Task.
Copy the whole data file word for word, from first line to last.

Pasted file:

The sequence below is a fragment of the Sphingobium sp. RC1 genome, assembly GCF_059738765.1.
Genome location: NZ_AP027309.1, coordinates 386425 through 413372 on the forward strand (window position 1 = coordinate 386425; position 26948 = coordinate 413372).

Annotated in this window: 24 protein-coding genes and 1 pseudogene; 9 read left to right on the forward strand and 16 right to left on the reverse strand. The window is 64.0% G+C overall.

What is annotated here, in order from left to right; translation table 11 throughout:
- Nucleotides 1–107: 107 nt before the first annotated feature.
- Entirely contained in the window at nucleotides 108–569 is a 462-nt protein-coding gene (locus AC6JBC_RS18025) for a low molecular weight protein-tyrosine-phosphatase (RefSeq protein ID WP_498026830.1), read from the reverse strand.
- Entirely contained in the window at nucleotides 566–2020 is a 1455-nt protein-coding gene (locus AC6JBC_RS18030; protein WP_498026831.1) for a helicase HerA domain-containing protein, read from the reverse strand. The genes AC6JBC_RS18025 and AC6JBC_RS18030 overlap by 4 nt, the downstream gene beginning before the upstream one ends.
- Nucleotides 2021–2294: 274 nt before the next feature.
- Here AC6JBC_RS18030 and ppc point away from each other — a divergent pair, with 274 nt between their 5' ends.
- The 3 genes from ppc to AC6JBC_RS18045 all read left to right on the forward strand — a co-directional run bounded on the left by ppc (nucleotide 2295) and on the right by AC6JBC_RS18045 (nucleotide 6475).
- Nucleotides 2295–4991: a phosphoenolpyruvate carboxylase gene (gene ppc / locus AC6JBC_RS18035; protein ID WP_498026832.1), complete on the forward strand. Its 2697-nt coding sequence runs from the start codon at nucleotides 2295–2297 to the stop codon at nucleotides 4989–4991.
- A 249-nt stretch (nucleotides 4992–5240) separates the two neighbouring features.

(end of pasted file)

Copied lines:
The sequence below is a fragment of the Sphingobium sp. RC1 genome, assembly GCF_059738765.1.
Genome location: NZ_AP027309.1, coordinates 386425 through 413372 on the forward strand (window position 1 = coordinate 386425; position 26948 = coordinate 413372).

Annotated in this window: 24 protein-coding genes and 1 pseudogene; 9 read left to right on the forward strand and 16 right to left on the reverse strand. The window is 64.0% G+C overall.

What is annotated here, in order from left to right; translation table 11 throughout:
- Nucleotides 1–107: 107 nt before the first annotated feature.
- Entirely contained in the window at nucleotides 108–569 is a 462-nt protein-coding gene (locus AC6JBC_RS18025) for a low molecular weight protein-tyrosine-phosphatase (RefSeq protein ID WP_498026830.1), read from the reverse strand.
- Entirely contained in the window at nucleotides 566–2020 is a 1455-nt protein-coding gene (locus AC6JBC_RS18030; protein WP_498026831.1) for a helicase HerA domain-containing protein, read from the reverse strand. The genes AC6JBC_RS18025 and AC6JBC_RS18030 overlap by 4 nt, the downstream gene beginning before the upstream one ends.
- Nucleotides 2021–2294: 274 nt before the next feature.
- Here AC6JBC_RS18030 and ppc point away from each other — a divergent pair, with 274 nt between their 5' ends.
- The 3 genes from ppc to AC6JBC_RS18045 all read left to right on the forward strand — a co-directional run bounded on the left by ppc (nucleotide 2295) and on the right by AC6JBC_RS18045 (nucleotide 6475).
- Nucleotides 2295–4991: a phosphoenolpyruvate carboxylase gene (gene ppc / locus AC6JBC_RS18035; protein ID WP_498026832.1), complete on the forward strand. Its 2697-nt coding sequence runs from the start codon at nucleotides 2295–2297 to the stop codon at nucleotides 4989–4991.
- A 249-nt stretch (nucleotides 4992–5240) separates the two neighbouring features.